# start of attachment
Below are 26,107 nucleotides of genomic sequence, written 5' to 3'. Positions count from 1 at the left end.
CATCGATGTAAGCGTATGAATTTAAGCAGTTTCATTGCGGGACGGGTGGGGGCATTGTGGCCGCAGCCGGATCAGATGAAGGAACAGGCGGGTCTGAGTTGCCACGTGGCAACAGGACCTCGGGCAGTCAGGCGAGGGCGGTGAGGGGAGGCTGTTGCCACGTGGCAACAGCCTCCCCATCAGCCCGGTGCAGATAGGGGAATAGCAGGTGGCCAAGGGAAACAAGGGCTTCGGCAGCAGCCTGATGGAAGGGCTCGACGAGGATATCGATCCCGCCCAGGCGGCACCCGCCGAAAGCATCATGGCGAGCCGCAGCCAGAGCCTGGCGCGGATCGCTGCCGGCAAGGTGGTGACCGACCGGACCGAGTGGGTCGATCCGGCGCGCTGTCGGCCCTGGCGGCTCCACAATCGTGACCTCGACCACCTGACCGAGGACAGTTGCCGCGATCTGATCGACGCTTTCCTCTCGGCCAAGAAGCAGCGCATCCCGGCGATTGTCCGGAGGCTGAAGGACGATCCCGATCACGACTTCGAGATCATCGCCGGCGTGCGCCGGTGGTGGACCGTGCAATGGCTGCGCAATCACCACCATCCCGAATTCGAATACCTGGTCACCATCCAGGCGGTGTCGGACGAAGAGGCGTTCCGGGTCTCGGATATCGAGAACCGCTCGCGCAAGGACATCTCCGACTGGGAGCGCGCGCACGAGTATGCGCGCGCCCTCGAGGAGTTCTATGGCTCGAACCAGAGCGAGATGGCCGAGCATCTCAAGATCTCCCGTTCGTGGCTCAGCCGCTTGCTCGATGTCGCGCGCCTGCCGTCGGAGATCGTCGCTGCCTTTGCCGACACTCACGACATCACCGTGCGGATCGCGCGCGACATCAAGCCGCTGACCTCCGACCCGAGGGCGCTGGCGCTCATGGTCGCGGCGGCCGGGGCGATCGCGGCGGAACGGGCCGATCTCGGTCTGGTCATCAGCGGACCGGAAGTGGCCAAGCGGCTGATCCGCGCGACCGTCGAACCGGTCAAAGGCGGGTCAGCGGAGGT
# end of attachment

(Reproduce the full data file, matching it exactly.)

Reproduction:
Below are 26,107 nucleotides of genomic sequence, written 5' to 3'. Positions count from 1 at the left end.
CATCGATGTAAGCGTATGAATTTAAGCAGTTTCATTGCGGGACGGGTGGGGGCATTGTGGCCGCAGCCGGATCAGATGAAGGAACAGGCGGGTCTGAGTTGCCACGTGGCAACAGGACCTCGGGCAGTCAGGCGAGGGCGGTGAGGGGAGGCTGTTGCCACGTGGCAACAGCCTCCCCATCAGCCCGGTGCAGATAGGGGAATAGCAGGTGGCCAAGGGAAACAAGGGCTTCGGCAGCAGCCTGATGGAAGGGCTCGACGAGGATATCGATCCCGCCCAGGCGGCACCCGCCGAAAGCATCATGGCGAGCCGCAGCCAGAGCCTGGCGCGGATCGCTGCCGGCAAGGTGGTGACCGACCGGACCGAGTGGGTCGATCCGGCGCGCTGTCGGCCCTGGCGGCTCCACAATCGTGACCTCGACCACCTGACCGAGGACAGTTGCCGCGATCTGATCGACGCTTTCCTCTCGGCCAAGAAGCAGCGCATCCCGGCGATTGTCCGGAGGCTGAAGGACGATCCCGATCACGACTTCGAGATCATCGCCGGCGTGCGCCGGTGGTGGACCGTGCAATGGCTGCGCAATCACCACCATCCCGAATTCGAATACCTGGTCACCATCCAGGCGGTGTCGGACGAAGAGGCGTTCCGGGTCTCGGATATCGAGAACCGCTCGCGCAAGGACATCTCCGACTGGGAGCGCGCGCACGAGTATGCGCGCGCCCTCGAGGAGTTCTATGGCTCGAACCAGAGCGAGATGGCCGAGCATCTCAAGATCTCCCGTTCGTGGCTCAGCCGCTTGCTCGATGTCGCGCGCCTGCCGTCGGAGATCGTCGCTGCCTTTGCCGACACTCACGACATCACCGTGCGGATCGCGCGCGACATCAAGCCGCTGACCTCCGACCCGAGGGCGCTGGCGCTCATGGTCGCGGCGGCCGGGGCGATCGCGGCGGAACGGGCCGATCTCGGTCTGGTCATCAGCGGACCGGAAGTGGCCAAGCGGCTGATCCGCGCGACCGTCGAACCGGTCAAAGGCGGGTCAGCGGAGGT